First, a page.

This paper is an account of ethnographic fieldwork conducted between 2010 and 2013 in the villages within the UNESCO World Heritage site of Butrint National Park (Albania). It reveals the complex tangle that exists between development and heritage projects in transitioning countries such as Albania, which is re-positioning its governance within a neoliberal framework.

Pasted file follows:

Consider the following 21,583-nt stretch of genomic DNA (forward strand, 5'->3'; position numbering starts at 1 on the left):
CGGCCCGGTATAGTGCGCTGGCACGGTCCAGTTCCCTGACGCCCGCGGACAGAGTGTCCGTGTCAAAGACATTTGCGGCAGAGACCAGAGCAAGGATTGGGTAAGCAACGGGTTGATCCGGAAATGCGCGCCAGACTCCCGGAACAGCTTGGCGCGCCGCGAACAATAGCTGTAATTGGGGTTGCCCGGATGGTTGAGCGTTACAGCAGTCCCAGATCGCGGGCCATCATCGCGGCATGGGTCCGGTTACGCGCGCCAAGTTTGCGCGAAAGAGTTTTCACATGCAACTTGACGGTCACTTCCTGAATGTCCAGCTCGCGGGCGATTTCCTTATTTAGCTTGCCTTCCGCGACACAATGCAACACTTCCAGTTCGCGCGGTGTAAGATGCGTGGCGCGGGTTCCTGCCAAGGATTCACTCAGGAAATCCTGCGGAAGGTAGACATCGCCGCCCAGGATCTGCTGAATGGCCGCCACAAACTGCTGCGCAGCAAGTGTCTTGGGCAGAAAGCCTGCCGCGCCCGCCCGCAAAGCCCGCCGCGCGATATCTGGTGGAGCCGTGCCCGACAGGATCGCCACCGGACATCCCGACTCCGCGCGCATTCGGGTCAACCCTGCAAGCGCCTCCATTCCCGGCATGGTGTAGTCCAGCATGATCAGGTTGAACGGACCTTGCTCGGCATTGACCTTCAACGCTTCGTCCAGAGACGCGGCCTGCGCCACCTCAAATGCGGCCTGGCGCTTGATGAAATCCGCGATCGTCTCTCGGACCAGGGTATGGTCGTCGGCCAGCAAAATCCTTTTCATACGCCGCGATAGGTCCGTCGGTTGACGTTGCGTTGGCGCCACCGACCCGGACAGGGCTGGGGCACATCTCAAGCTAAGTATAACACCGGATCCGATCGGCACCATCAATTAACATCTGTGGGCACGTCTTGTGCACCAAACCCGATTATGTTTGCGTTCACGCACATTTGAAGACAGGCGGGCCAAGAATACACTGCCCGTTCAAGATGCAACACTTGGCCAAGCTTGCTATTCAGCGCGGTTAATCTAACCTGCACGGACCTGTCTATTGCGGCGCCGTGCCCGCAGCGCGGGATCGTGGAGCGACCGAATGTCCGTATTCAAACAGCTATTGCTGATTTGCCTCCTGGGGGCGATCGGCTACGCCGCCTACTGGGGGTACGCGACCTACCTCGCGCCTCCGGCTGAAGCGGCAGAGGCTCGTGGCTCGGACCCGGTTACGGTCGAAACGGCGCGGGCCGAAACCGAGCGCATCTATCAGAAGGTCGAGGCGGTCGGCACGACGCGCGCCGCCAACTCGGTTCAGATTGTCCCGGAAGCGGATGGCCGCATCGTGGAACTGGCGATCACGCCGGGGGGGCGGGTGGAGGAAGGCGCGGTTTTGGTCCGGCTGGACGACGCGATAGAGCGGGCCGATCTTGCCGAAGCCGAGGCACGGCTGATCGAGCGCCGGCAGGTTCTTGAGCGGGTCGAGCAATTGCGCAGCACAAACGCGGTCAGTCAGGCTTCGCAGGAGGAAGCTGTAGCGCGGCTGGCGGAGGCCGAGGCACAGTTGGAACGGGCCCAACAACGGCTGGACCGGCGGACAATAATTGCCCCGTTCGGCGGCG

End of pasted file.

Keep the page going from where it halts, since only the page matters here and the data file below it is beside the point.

The case study presented in this paper is an account of six months of ethnographic fieldwork that I conducted between 2010 and 2013 in the villages within the UNESCO World Heritage site of Butrint National Park, located on the Albanian-Greek border. My ethnography reveals the particularly complex tangle that exists between development and heritage projects in transitioning countries such as Albania, which is re-positioning its governance within a neoliberal framework. The research takes an anthropological approach to investigate how the “heritage for development” projects at Butrint National Park are affecting the local community and distressing local power relations and social inequalities, while at the same time are instilling a sense of place for many of these communities that have relocated or were forced from their homes during the post-communist period as a result of confusion over land ownership. This case study demonstrates that while sustainable heritage practices are often overpowered by neoliberal agendas, heritage repurposed towards development has real and powerful effects on the communities connected to the site. In this paper I argue that we need anthropologically informed studies that give due attention to the realities of the communities connected to the site in order to reveal how sustainable heritage policies that are not set up to protect the community can have detrimental effects on the locals, including reinforced structural inequality, marginalization of minorities, and divisions among communities.
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